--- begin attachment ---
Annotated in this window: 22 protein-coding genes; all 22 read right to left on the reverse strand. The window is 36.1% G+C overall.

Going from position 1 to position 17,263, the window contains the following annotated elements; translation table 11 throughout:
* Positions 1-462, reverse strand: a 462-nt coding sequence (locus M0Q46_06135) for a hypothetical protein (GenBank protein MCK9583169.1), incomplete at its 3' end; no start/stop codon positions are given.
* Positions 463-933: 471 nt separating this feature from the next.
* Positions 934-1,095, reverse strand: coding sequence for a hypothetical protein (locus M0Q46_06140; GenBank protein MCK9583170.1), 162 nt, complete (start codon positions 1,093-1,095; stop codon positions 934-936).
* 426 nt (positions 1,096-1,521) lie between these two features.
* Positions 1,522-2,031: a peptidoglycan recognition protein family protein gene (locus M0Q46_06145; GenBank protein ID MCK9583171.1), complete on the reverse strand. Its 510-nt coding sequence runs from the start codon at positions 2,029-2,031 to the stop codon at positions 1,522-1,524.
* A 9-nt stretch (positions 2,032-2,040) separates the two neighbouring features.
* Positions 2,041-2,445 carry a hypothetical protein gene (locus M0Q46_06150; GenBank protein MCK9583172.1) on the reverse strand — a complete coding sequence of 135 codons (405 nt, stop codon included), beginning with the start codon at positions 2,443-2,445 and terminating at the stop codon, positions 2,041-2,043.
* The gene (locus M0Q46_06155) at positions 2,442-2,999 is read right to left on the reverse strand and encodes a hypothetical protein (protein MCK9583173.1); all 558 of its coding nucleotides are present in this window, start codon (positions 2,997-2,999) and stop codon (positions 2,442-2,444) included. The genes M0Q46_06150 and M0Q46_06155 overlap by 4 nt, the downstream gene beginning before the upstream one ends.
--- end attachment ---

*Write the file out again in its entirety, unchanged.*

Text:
Annotated in this window: 22 protein-coding genes; all 22 read right to left on the reverse strand. The window is 36.1% G+C overall.

Going from position 1 to position 17,263, the window contains the following annotated elements; translation table 11 throughout:
* Positions 1-462, reverse strand: a 462-nt coding sequence (locus M0Q46_06135) for a hypothetical protein (GenBank protein MCK9583169.1), incomplete at its 3' end; no start/stop codon positions are given.
* Positions 463-933: 471 nt separating this feature from the next.
* Positions 934-1,095, reverse strand: coding sequence for a hypothetical protein (locus M0Q46_06140; GenBank protein MCK9583170.1), 162 nt, complete (start codon positions 1,093-1,095; stop codon positions 934-936).
* 426 nt (positions 1,096-1,521) lie between these two features.
* Positions 1,522-2,031: a peptidoglycan recognition protein family protein gene (locus M0Q46_06145; GenBank protein ID MCK9583171.1), complete on the reverse strand. Its 510-nt coding sequence runs from the start codon at positions 2,029-2,031 to the stop codon at positions 1,522-1,524.
* A 9-nt stretch (positions 2,032-2,040) separates the two neighbouring features.
* Positions 2,041-2,445 carry a hypothetical protein gene (locus M0Q46_06150; GenBank protein MCK9583172.1) on the reverse strand — a complete coding sequence of 135 codons (405 nt, stop codon included), beginning with the start codon at positions 2,443-2,445 and terminating at the stop codon, positions 2,041-2,043.
* The gene (locus M0Q46_06155) at positions 2,442-2,999 is read right to left on the reverse strand and encodes a hypothetical protein (protein MCK9583173.1); all 558 of its coding nucleotides are present in this window, start codon (positions 2,997-2,999) and stop codon (positions 2,442-2,444) included. The genes M0Q46_06150 and M0Q46_06155 overlap by 4 nt, the downstream gene beginning before the upstream one ends.